When lawyers representing murder suspect Tracie Andrews wanted to find new witnesses for their case they called a press conference.
Although unusual, the move is part of a noticeable trend. Instead of remaining aloof from the media frenzy surrounding high-profile trials, defence solicitors nowadays join the fray.
Mark Stephens, of Stephens Innocent, is well-known for presenting clients to the media in several high-profile cases, including the Taylor sisters and Greenpeace over Brent Spar.
Stephens claims that the media interest surrounding certain trials is so intense that solicitors may have no option but to give their version of events to the press. He says: “My preference is that the debate does not take place in the press and that the court gets the first bite, but in the modern world this is not realistic.
“The problem for some time now has been that the Attorney General sees fit for political reasons not to enforce contempt law, partly because he is a weak and ineffectual Attorney-General and partly because he is more of a political animal than his predecessors.
“This is combined with the problem of police reaching for their mobile phones to call Fleet Street with tip-offs and of police disciplinary regulations being broken regularly and nothing being done about it.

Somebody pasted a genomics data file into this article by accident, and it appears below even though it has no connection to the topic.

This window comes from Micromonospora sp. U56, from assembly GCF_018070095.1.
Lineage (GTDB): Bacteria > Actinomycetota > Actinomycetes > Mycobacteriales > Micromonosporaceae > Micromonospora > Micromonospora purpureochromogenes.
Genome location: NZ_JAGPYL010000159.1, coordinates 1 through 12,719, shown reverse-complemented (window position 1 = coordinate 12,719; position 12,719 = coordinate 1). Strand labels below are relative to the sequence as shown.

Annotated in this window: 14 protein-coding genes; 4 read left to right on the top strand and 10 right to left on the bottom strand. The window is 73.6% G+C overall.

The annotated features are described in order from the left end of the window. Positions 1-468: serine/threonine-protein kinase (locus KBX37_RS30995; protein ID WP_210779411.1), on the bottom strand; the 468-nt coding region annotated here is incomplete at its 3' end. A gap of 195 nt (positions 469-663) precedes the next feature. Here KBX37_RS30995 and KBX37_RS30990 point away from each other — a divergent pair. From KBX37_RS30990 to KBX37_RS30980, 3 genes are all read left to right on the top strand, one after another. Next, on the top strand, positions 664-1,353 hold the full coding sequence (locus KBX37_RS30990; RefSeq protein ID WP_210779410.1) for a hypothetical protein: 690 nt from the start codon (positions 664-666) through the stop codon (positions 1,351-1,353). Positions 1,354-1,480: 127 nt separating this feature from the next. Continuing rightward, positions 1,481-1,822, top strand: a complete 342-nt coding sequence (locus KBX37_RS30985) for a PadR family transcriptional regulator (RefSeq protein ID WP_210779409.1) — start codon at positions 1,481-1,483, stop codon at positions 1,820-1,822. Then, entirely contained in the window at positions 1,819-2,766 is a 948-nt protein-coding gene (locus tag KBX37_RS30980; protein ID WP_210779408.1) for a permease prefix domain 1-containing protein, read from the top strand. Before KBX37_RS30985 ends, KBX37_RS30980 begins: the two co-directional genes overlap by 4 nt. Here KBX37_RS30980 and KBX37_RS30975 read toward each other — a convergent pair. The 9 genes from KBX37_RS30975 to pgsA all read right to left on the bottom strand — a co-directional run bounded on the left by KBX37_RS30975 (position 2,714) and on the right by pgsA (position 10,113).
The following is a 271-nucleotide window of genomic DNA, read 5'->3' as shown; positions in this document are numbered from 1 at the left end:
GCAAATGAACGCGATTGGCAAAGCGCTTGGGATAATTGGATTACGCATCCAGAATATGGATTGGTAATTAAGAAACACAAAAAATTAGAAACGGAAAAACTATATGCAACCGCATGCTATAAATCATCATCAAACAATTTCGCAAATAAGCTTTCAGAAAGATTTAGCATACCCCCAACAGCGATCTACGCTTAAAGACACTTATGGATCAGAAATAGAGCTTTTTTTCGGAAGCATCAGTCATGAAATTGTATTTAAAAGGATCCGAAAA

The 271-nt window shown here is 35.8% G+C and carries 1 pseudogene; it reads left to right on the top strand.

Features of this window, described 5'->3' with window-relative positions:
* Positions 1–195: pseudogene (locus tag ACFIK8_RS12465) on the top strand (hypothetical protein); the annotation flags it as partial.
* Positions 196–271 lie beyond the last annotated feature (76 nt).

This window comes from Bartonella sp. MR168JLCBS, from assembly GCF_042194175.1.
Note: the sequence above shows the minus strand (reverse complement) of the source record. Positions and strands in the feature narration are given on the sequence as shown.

“When you have the police involved in media relations rather than in solving crime, lawyers have no alternative but to talk to the press.”
David McNeill at the Law Society advises members who are considering putting their client's case to the media. He said: “The advice we give is that solicitors should be extremely cautious. They need to be absolutely clear on what they are trying to achieve, that it is in the interests of their client and that they are not going to be in contempt or breach solicitors' obligations as officers of the court. If in doubt do nowt.”
But he added: “We can all be a bit precious about this. What matters to clients is not necessarily that the process of law churns smoothly, but what their neighbours and friends think. The media plays a very important role in that and legal aspects might be secondary to it.”
The Bar takes a firmer view. Barristers are forbidden to talk to the press about the facts and issues arising from a case they are involved in until it is over.
Michael Mansfield's recent suggestions that a security service was involved in a breakout of the Whitemoor prison, made after the trial collapsed because of prejudicial media coverage, were viewed by some barristers as “pretty close to the mark”.
A Bar spokesman said: “The Bar's concern is that the focus of resolving any case should remain with the court. It is not enamoured of the idea of lawyers using the media to swing outcomes and thinks it is contrary to due process and detrimental to the interests of justice.”